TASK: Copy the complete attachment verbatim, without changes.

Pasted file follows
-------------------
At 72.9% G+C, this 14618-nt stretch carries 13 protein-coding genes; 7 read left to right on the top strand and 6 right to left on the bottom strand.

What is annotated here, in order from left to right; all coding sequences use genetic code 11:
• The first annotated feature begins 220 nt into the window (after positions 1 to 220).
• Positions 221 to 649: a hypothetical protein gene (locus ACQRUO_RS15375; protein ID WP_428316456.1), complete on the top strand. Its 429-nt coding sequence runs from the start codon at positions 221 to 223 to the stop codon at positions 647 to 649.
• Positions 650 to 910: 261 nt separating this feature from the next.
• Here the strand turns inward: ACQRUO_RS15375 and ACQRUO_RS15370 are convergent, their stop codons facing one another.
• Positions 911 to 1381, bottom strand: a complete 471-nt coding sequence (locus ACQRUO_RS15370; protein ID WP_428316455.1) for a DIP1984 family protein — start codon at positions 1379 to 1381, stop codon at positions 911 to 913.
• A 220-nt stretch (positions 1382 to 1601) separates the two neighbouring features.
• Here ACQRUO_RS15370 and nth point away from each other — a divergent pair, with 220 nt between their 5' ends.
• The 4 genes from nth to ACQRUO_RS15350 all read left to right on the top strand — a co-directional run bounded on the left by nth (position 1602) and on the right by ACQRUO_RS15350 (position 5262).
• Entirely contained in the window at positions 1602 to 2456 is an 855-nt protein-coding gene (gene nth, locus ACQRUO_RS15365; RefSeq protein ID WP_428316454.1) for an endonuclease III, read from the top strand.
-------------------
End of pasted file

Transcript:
At 72.9% G+C, this 14618-nt stretch carries 13 protein-coding genes; 7 read left to right on the top strand and 6 right to left on the bottom strand.

What is annotated here, in order from left to right; all coding sequences use genetic code 11:
• The first annotated feature begins 220 nt into the window (after positions 1 to 220).
• Positions 221 to 649: a hypothetical protein gene (locus ACQRUO_RS15375; protein ID WP_428316456.1), complete on the top strand. Its 429-nt coding sequence runs from the start codon at positions 221 to 223 to the stop codon at positions 647 to 649.
• Positions 650 to 910: 261 nt separating this feature from the next.
• Here the strand turns inward: ACQRUO_RS15375 and ACQRUO_RS15370 are convergent, their stop codons facing one another.
• Positions 911 to 1381, bottom strand: a complete 471-nt coding sequence (locus ACQRUO_RS15370; protein ID WP_428316455.1) for a DIP1984 family protein — start codon at positions 1379 to 1381, stop codon at positions 911 to 913.
• A 220-nt stretch (positions 1382 to 1601) separates the two neighbouring features.
• Here ACQRUO_RS15370 and nth point away from each other — a divergent pair, with 220 nt between their 5' ends.
• The 4 genes from nth to ACQRUO_RS15350 all read left to right on the top strand — a co-directional run bounded on the left by nth (position 1602) and on the right by ACQRUO_RS15350 (position 5262).
• Entirely contained in the window at positions 1602 to 2456 is an 855-nt protein-coding gene (gene nth, locus ACQRUO_RS15365; RefSeq protein ID WP_428316454.1) for an endonuclease III, read from the top strand.